Should we say that?

  11. Sandy says:

    The rise in STDs is very simply a result of more teens having unprotected sex. We have to address both sides of the coin – counseling kids against becoming sexually active and providing information about how to protect themselves and why it is important. Providing information about contraception is the easiest part. The hard part is to convince teens not to be sexually active. This is not a new problem. Even my mother’s generation struggled to maintain their virginity. Luckily for them, the got married right out of high school! Of course I am joking about recommending early marriage but my point is that it is natural biologically for teens to want to have sex. When it comes to talking to kids about sex, there is no substitutute for parents. But you have to talk with them, not at them. Keep the dialog open. Don’t make them feel horrible for their God-given biology but help them understand the importance of controlling their natural urges. Teach them that sex is a special gift from God for cementing the bond between married couples. Let them know that they are loved and valued and they don’t need to seek that validation elsewhere. I have seen many teens struggle with this and the ones who are most successful are those that have a fabulous relationship with the parent of the opposite sex. In our youth group, the leaders have a motto we live by. “Kids don’t care what you think until they think that you care.” Show kids that you love them and they will come to you with their struggles and every once in awhile, they may actually listen to what you have to say.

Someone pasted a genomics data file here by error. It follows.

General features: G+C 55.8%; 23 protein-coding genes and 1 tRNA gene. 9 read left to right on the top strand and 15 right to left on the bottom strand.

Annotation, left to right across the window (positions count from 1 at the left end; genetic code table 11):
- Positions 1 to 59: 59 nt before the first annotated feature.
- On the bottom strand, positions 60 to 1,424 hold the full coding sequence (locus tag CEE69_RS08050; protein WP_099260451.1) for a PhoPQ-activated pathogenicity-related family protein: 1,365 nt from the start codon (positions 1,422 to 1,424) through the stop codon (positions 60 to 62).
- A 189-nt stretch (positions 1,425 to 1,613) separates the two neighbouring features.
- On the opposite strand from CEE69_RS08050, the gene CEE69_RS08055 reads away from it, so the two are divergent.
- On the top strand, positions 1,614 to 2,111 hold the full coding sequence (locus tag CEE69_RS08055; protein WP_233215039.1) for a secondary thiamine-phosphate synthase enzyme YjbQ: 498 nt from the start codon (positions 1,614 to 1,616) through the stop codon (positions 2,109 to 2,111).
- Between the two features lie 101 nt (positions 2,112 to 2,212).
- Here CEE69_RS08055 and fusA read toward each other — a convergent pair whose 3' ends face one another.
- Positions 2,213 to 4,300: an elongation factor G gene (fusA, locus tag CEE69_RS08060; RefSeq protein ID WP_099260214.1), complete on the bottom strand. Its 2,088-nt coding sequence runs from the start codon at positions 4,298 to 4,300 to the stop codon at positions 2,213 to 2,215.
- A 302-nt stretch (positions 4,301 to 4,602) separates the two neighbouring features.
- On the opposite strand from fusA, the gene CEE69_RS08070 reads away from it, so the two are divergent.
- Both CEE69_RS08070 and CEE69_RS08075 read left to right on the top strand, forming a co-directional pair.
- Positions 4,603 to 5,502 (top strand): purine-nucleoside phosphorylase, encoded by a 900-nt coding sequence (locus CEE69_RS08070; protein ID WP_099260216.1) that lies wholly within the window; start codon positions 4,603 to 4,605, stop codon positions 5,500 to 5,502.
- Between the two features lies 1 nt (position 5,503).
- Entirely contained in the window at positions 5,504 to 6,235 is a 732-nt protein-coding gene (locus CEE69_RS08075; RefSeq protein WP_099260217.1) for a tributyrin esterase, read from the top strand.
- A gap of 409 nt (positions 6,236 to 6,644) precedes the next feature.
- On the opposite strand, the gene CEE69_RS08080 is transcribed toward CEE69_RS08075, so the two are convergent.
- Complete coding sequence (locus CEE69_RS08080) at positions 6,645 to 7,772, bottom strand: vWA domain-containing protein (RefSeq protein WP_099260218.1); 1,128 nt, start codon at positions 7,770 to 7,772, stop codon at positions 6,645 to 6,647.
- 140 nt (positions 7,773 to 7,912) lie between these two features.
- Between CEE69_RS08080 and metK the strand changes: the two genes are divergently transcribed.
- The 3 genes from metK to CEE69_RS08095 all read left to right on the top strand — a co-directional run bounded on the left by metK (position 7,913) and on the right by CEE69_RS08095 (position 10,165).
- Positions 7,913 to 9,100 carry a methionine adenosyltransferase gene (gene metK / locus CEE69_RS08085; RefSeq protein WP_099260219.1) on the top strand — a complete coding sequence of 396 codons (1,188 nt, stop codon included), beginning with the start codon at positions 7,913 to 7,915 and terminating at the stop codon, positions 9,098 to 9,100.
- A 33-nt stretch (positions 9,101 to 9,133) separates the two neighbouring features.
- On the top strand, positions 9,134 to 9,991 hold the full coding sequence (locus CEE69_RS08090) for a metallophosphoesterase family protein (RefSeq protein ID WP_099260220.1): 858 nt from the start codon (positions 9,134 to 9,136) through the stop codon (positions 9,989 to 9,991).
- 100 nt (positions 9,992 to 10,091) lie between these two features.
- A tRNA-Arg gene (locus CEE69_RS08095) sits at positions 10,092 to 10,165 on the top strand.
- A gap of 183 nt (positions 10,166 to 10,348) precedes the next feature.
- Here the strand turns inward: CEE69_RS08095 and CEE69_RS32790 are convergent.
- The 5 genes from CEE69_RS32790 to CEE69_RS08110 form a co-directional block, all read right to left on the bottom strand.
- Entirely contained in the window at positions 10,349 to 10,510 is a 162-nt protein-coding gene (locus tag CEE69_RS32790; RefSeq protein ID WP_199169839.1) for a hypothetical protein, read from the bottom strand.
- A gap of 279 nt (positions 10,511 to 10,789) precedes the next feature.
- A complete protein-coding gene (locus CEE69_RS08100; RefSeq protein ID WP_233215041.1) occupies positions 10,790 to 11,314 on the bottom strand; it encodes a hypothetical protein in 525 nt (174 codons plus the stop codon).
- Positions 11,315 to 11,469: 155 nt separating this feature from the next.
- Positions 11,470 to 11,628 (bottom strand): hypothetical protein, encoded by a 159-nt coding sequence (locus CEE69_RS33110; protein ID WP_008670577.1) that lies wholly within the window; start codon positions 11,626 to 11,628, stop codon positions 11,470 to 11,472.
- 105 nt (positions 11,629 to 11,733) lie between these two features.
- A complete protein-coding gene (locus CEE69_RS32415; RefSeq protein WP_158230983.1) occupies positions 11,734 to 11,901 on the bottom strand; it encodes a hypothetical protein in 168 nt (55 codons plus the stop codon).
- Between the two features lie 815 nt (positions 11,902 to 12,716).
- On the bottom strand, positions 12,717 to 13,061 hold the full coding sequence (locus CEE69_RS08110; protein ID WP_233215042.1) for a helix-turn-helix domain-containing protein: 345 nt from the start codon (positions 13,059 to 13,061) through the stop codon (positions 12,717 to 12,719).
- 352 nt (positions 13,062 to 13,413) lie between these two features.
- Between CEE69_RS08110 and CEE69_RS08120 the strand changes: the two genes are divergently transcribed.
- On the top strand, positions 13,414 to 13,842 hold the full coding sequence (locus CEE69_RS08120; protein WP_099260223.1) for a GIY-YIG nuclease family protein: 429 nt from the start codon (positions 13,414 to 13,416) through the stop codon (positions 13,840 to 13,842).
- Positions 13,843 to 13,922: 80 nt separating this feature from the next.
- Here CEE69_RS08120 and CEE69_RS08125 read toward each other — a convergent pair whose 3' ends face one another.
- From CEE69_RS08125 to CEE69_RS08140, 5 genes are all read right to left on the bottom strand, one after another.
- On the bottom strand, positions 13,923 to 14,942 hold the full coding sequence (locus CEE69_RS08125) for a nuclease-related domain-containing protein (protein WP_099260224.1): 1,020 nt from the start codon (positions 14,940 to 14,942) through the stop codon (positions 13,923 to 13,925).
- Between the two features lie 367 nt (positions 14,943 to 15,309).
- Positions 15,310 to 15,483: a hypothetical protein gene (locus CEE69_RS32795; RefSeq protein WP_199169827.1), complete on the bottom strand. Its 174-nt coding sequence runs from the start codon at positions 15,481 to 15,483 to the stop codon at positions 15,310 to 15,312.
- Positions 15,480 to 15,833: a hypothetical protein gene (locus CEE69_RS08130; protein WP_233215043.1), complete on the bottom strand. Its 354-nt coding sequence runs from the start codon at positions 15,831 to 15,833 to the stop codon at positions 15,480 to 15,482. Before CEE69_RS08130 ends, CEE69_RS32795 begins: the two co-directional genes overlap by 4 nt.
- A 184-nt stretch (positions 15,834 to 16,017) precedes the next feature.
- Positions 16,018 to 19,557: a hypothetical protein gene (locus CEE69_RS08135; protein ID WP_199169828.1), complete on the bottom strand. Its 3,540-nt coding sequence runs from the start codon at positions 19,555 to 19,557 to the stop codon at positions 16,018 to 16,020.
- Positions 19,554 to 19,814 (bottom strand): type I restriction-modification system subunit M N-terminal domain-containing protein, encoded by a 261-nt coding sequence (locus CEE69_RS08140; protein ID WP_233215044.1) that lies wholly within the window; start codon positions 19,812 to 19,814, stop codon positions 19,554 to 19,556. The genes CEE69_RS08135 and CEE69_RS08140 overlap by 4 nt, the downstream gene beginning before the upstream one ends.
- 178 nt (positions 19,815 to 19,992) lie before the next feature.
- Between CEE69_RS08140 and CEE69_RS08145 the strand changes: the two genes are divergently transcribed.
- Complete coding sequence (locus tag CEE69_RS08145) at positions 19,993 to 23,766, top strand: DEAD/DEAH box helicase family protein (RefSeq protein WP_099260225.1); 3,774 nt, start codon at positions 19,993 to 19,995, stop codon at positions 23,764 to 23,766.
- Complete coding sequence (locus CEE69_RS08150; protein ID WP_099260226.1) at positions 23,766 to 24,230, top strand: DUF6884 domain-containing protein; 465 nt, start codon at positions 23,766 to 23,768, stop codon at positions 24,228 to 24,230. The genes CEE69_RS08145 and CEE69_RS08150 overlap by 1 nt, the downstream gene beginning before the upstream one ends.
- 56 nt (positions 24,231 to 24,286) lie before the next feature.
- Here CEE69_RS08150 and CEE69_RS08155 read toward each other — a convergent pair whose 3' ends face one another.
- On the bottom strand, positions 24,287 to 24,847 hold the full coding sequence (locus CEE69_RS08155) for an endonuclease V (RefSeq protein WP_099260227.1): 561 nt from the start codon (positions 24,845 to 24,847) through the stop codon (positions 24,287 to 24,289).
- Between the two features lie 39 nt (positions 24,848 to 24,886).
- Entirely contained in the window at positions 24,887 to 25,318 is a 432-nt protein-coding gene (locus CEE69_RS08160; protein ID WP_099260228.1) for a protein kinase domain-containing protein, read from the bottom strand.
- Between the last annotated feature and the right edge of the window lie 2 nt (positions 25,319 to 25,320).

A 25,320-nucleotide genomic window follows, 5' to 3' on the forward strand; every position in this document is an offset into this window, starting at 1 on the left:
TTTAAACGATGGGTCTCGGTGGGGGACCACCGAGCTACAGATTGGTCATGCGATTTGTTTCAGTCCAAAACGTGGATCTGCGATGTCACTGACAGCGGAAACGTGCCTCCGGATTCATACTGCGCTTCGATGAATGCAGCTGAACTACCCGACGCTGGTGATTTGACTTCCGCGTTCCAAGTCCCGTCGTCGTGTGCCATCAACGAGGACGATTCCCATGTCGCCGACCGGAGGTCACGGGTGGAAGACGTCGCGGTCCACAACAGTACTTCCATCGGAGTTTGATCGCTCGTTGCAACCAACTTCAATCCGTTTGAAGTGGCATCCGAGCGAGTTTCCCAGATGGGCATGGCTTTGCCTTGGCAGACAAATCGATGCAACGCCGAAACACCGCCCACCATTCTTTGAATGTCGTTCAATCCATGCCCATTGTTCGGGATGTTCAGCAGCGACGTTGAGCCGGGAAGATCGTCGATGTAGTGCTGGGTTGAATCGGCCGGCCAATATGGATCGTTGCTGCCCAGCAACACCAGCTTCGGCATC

12. Chuck Lauver says:

    Joe,

    One of the best object lessons I have used in teaching about sex is what I call the “Dirty Toothbrush” It works for both guys and girls;sr. high and middle school. Here is the set-up get: two toothbrushes Keep one in the packaging it came in. Take the other one and rub it in the dirt, mud, whatever to make it look gross. Start off by getting volunteer to come up for a few questions. Ask them if they would brush their teeth with the “dirty toothbrush” If it is a middle school guy he will probably say yes if you offer him money, so don’t. When they say no, ask “Why?” Let them give you some answers. Then pull out the new one neatly wrapped in its packaging. Ask if they would brush with that one. Obviously they will say yes. Again ask “Why?” let them give a few answers. If they don’t say “beacuse it is pure” Help them out by sayinig something like “could we say it is pure” Use this a spring board to discuss the idea that God has created us to be sexually pure. I always ask the question “How would you like to present yourself to your future spouse on your wedding night; as a “dirty toothbrush” used by many or a pure toothbrush sealed only to be opened by your future spouse.